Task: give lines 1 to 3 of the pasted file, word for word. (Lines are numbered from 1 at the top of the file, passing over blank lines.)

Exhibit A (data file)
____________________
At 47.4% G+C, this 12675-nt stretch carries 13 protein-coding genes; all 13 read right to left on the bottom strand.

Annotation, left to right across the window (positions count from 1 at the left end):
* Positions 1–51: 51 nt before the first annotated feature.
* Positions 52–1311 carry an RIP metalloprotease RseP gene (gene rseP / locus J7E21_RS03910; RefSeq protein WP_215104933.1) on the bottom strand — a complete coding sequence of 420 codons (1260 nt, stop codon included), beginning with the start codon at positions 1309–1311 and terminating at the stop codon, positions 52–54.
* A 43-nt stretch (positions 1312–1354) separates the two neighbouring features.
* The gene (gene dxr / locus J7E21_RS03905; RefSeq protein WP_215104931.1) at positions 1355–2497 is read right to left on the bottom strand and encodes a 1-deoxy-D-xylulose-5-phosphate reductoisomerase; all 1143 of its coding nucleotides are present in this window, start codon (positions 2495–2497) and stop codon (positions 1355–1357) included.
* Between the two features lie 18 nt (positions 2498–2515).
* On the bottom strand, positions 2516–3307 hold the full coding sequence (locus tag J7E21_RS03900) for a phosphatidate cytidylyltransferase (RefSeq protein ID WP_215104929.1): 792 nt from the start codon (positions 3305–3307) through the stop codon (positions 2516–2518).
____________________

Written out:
At 47.4% G+C, this 12675-nt stretch carries 13 protein-coding genes; all 13 read right to left on the bottom strand.

Annotation, left to right across the window (positions count from 1 at the left end):
* Positions 1–51: 51 nt before the first annotated feature.